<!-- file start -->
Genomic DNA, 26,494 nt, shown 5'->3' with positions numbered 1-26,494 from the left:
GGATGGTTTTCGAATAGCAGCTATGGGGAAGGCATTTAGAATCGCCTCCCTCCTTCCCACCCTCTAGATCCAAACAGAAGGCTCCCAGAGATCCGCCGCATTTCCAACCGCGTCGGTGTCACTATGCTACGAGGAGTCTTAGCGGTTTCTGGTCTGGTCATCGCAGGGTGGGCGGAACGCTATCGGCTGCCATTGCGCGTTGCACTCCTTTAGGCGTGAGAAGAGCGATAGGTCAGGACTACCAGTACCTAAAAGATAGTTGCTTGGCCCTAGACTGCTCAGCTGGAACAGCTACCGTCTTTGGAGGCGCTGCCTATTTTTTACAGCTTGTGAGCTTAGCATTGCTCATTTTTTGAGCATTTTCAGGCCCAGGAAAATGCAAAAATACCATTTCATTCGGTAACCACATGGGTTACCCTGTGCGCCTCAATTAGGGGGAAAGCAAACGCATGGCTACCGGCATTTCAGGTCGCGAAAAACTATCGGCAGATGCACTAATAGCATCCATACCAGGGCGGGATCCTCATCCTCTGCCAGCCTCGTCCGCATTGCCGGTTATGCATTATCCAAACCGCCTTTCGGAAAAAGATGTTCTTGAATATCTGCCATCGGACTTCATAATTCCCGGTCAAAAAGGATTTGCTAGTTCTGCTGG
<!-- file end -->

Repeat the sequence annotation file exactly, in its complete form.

Genomic DNA, 26,494 nt, shown 5'->3' with positions numbered 1-26,494 from the left:
GGATGGTTTTCGAATAGCAGCTATGGGGAAGGCATTTAGAATCGCCTCCCTCCTTCCCACCCTCTAGATCCAAACAGAAGGCTCCCAGAGATCCGCCGCATTTCCAACCGCGTCGGTGTCACTATGCTACGAGGAGTCTTAGCGGTTTCTGGTCTGGTCATCGCAGGGTGGGCGGAACGCTATCGGCTGCCATTGCGCGTTGCACTCCTTTAGGCGTGAGAAGAGCGATAGGTCAGGACTACCAGTACCTAAAAGATAGTTGCTTGGCCCTAGACTGCTCAGCTGGAACAGCTACCGTCTTTGGAGGCGCTGCCTATTTTTTACAGCTTGTGAGCTTAGCATTGCTCATTTTTTGAGCATTTTCAGGCCCAGGAAAATGCAAAAATACCATTTCATTCGGTAACCACATGGGTTACCCTGTGCGCCTCAATTAGGGGGAAAGCAAACGCATGGCTACCGGCATTTCAGGTCGCGAAAAACTATCGGCAGATGCACTAATAGCATCCATACCAGGGCGGGATCCTCATCCTCTGCCAGCCTCGTCCGCATTGCCGGTTATGCATTATCCAAACCGCCTTTCGGAAAAAGATGTTCTTGAATATCTGCCATCGGACTTCATAATTCCCGGTCAAAAAGGATTTGCTAGTTCTGCTGG